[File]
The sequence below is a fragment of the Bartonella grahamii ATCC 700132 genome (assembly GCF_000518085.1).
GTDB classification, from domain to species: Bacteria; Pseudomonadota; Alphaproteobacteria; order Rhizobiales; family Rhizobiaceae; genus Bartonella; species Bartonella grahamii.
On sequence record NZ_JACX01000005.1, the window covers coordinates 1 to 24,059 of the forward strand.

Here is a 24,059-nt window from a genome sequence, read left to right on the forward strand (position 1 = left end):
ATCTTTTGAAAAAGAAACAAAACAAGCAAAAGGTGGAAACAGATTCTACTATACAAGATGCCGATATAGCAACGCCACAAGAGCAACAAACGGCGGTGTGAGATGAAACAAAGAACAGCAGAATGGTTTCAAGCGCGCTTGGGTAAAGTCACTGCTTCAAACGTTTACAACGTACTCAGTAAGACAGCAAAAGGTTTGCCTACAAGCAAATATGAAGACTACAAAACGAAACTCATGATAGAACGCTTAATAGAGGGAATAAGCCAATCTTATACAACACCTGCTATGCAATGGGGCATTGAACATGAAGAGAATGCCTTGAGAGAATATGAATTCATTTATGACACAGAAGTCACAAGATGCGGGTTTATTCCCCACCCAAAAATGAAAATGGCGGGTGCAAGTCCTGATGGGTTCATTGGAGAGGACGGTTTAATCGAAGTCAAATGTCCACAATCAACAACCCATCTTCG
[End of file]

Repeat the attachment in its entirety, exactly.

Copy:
The sequence below is a fragment of the Bartonella grahamii ATCC 700132 genome (assembly GCF_000518085.1).
GTDB classification, from domain to species: Bacteria; Pseudomonadota; Alphaproteobacteria; order Rhizobiales; family Rhizobiaceae; genus Bartonella; species Bartonella grahamii.
On sequence record NZ_JACX01000005.1, the window covers coordinates 1 to 24,059 of the forward strand.

Here is a 24,059-nt window from a genome sequence, read left to right on the forward strand (position 1 = left end):
ATCTTTTGAAAAAGAAACAAAACAAGCAAAAGGTGGAAACAGATTCTACTATACAAGATGCCGATATAGCAACGCCACAAGAGCAACAAACGGCGGTGTGAGATGAAACAAAGAACAGCAGAATGGTTTCAAGCGCGCTTGGGTAAAGTCACTGCTTCAAACGTTTACAACGTACTCAGTAAGACAGCAAAAGGTTTGCCTACAAGCAAATATGAAGACTACAAAACGAAACTCATGATAGAACGCTTAATAGAGGGAATAAGCCAATCTTATACAACACCTGCTATGCAATGGGGCATTGAACATGAAGAGAATGCCTTGAGAGAATATGAATTCATTTATGACACAGAAGTCACAAGATGCGGGTTTATTCCCCACCCAAAAATGAAAATGGCGGGTGCAAGTCCTGATGGGTTCATTGGAGAGGACGGTTTAATCGAAGTCAAATGTCCACAATCAACAACCCATCTTCG